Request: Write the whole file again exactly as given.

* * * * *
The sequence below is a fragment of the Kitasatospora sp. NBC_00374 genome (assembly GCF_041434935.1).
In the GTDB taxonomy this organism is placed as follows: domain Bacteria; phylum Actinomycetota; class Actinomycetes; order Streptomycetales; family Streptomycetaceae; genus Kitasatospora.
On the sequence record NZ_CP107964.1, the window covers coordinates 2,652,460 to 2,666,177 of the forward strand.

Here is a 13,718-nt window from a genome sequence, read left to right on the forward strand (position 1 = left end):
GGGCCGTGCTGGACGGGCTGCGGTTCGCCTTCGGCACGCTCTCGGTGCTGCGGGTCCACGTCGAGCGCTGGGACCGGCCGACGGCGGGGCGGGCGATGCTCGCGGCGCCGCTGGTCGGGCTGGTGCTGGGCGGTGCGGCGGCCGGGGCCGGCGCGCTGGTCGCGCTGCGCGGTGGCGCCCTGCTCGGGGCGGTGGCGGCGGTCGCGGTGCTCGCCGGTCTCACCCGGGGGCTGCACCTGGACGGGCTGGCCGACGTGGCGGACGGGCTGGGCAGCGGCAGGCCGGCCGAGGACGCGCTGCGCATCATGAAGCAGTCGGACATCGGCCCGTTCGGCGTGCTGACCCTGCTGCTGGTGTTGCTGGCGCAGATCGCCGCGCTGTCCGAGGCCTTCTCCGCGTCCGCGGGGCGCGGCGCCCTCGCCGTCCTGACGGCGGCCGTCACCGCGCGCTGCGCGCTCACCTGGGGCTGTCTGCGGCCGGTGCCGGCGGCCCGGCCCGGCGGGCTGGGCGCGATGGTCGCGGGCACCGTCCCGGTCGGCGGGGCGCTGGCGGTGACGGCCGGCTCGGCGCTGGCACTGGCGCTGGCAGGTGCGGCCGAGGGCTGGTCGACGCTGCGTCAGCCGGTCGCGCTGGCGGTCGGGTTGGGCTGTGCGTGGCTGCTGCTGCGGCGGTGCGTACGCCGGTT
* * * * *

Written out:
The sequence below is a fragment of the Kitasatospora sp. NBC_00374 genome (assembly GCF_041434935.1).
In the GTDB taxonomy this organism is placed as follows: domain Bacteria; phylum Actinomycetota; class Actinomycetes; order Streptomycetales; family Streptomycetaceae; genus Kitasatospora.
On the sequence record NZ_CP107964.1, the window covers coordinates 2,652,460 to 2,666,177 of the forward strand.

Here is a 13,718-nt window from a genome sequence, read left to right on the forward strand (position 1 = left end):
GGGCCGTGCTGGACGGGCTGCGGTTCGCCTTCGGCACGCTCTCGGTGCTGCGGGTCCACGTCGAGCGCTGGGACCGGCCGACGGCGGGGCGGGCGATGCTCGCGGCGCCGCTGGTCGGGCTGGTGCTGGGCGGTGCGGCGGCCGGGGCCGGCGCGCTGGTCGCGCTGCGCGGTGGCGCCCTGCTCGGGGCGGTGGCGGCGGTCGCGGTGCTCGCCGGTCTCACCCGGGGGCTGCACCTGGACGGGCTGGCCGACGTGGCGGACGGGCTGGGCAGCGGCAGGCCGGCCGAGGACGCGCTGCGCATCATGAAGCAGTCGGACATCGGCCCGTTCGGCGTGCTGACCCTGCTGCTGGTGTTGCTGGCGCAGATCGCCGCGCTGTCCGAGGCCTTCTCCGCGTCCGCGGGGCGCGGCGCCCTCGCCGTCCTGACGGCGGCCGTCACCGCGCGCTGCGCGCTCACCTGGGGCTGTCTGCGGCCGGTGCCGGCGGCCCGGCCCGGCGGGCTGGGCGCGATGGTCGCGGGCACCGTCCCGGTCGGCGGGGCGCTGGCGGTGACGGCCGGCTCGGCGCTGGCACTGGCGCTGGCAGGTGCGGCCGAGGGCTGGTCGACGCTGCGTCAGCCGGTCGCGCTGGCGGTCGGGTTGGGCTGTGCGTGGCTGCTGCTGCGGCGGTGCGTACGCCGGTT